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Vertebroplasty provides no advantages for osteoporotic spinal fractures

Reuters Health • The Doctor's Channel Daily Newscast

NEW YORK (Reuters Health) – Vertebroplasty does not improve the pain or disability associated with osteoporotic spinal fractures, according to the results of two randomized trials appearing in The New England Journal of Medicine for August 6.

Despite only limited evidence supporting its use, vertebroplasty has become a popular treatment for painful osteoporotic spinal fractures, Dr. Rachelle Buchbinder, from Monash University, Malvern, Australia, and colleagues note. The few controlled studies that have examined the procedure have yielded conflicting results.

In the first study, Dr. Buchbinder’s team assessed the outcomes of patients with painful osteoporotic vertebral fractures who were randomized to undergo vertebroplasty or a sham procedure. The subjects were evaluated at 1 week and at 1, 3, and 6 months with the primary endpoint being overall pain at 3 months.

Of the 78 patients who started the study, 71 had complete follow-up through 6 months (91%).

The average reduction in overall pain scores in both groups at 3 months were not significantly different: 2.6 in the vertebroplasty group vs. 1.9 in the control group. Likewise, vertebroplasty offered no advantage over the sham procedure in reducing pain at night or improving physical functioning or quality of life.

By 6 months, 3 incident vertebral fractures had occurred in the vertebroplasty group, while 4 were seen in the control group, the report indicates.

The second study was similar in design to the first and involved 131 patients with one to three painful osteoporotic vertebral compression fractures. The main outcome measures were scores on the modified Roland-Morris Disability Questionnaire (RDQ) and the patients’ rating of pain on a 10-point scale at 1 month. The subjects, who were randomized to vertebroplasty or a sham procedure, were permitted to cross-over to the other study group at 1 month or later if pain relief was not adequate.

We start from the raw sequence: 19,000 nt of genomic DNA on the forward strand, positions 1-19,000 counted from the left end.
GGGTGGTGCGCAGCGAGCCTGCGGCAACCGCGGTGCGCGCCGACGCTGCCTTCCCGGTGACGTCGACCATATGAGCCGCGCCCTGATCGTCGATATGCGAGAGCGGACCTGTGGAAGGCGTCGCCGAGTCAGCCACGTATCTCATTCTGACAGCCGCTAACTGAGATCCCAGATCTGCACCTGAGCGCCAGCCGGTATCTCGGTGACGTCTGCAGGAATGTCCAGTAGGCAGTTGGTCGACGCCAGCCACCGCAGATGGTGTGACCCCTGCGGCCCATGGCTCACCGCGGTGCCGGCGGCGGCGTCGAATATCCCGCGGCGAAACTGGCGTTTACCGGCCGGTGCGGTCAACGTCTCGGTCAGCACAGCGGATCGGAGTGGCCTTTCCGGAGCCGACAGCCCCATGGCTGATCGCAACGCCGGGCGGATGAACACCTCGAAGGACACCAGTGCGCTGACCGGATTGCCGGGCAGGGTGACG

Neither the RDQ score, nor pain ratings differed significantly between the groups at 1 month, lead author Dr. David F. Kallmes, from the Mayo Clinic, Rochester, and colleagues note.

Vertebroplasty was, however, associated with a trend toward a higher rate of clinically meaningful improvement in pain (64% vs. 48%), although the difference was not statistically significant (p = 0.06). The crossover rate from sham treatment to vertebroplasty was higher than the opposite (43% vs. 12%, p < 0.001). Both groups reported improvement in pain and disability immediately after the intervention. One patient in each group experienced a serious adverse event. While the findings of both studies provide strong evidence that vertebroplasty offers little benefit for painful spinal fractures, the impact the results will have on clinical practice is unclear,” editorialist Dr. James N. Weinstein, from Dartmouth-Hitchcock Medical Center, Hanover, New Hampshire, writes. Although the current studies “provide the best available scientific evidence for an informed choice,” he noted, “it remains to be seen whether there will be a paradigm shift in the treatment of vertebral compression fractures with vertebroplasty or similar procedures. Reference:
N Engl. J Med 2009;361:557-579,619-621.